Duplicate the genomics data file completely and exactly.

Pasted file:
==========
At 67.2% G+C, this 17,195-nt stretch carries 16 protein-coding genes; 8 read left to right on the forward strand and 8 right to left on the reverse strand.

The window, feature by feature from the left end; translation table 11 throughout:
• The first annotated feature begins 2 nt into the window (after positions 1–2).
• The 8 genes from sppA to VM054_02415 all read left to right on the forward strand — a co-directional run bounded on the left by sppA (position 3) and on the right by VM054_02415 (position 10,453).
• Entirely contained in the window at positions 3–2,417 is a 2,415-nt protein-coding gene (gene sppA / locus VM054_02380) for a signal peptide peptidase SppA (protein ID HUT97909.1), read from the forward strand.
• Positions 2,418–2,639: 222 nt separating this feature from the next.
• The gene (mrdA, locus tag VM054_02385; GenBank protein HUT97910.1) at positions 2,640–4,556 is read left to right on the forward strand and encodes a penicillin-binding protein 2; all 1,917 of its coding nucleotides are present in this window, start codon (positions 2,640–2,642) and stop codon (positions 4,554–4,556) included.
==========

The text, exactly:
At 67.2% G+C, this 17,195-nt stretch carries 16 protein-coding genes; 8 read left to right on the forward strand and 8 right to left on the reverse strand.

The window, feature by feature from the left end; translation table 11 throughout:
• The first annotated feature begins 2 nt into the window (after positions 1–2).
• The 8 genes from sppA to VM054_02415 all read left to right on the forward strand — a co-directional run bounded on the left by sppA (position 3) and on the right by VM054_02415 (position 10,453).
• Entirely contained in the window at positions 3–2,417 is a 2,415-nt protein-coding gene (gene sppA / locus VM054_02380) for a signal peptide peptidase SppA (protein ID HUT97909.1), read from the forward strand.
• Positions 2,418–2,639: 222 nt separating this feature from the next.
• The gene (mrdA, locus tag VM054_02385; GenBank protein HUT97910.1) at positions 2,640–4,556 is read left to right on the forward strand and encodes a penicillin-binding protein 2; all 1,917 of its coding nucleotides are present in this window, start codon (positions 2,640–2,642) and stop codon (positions 4,554–4,556) included.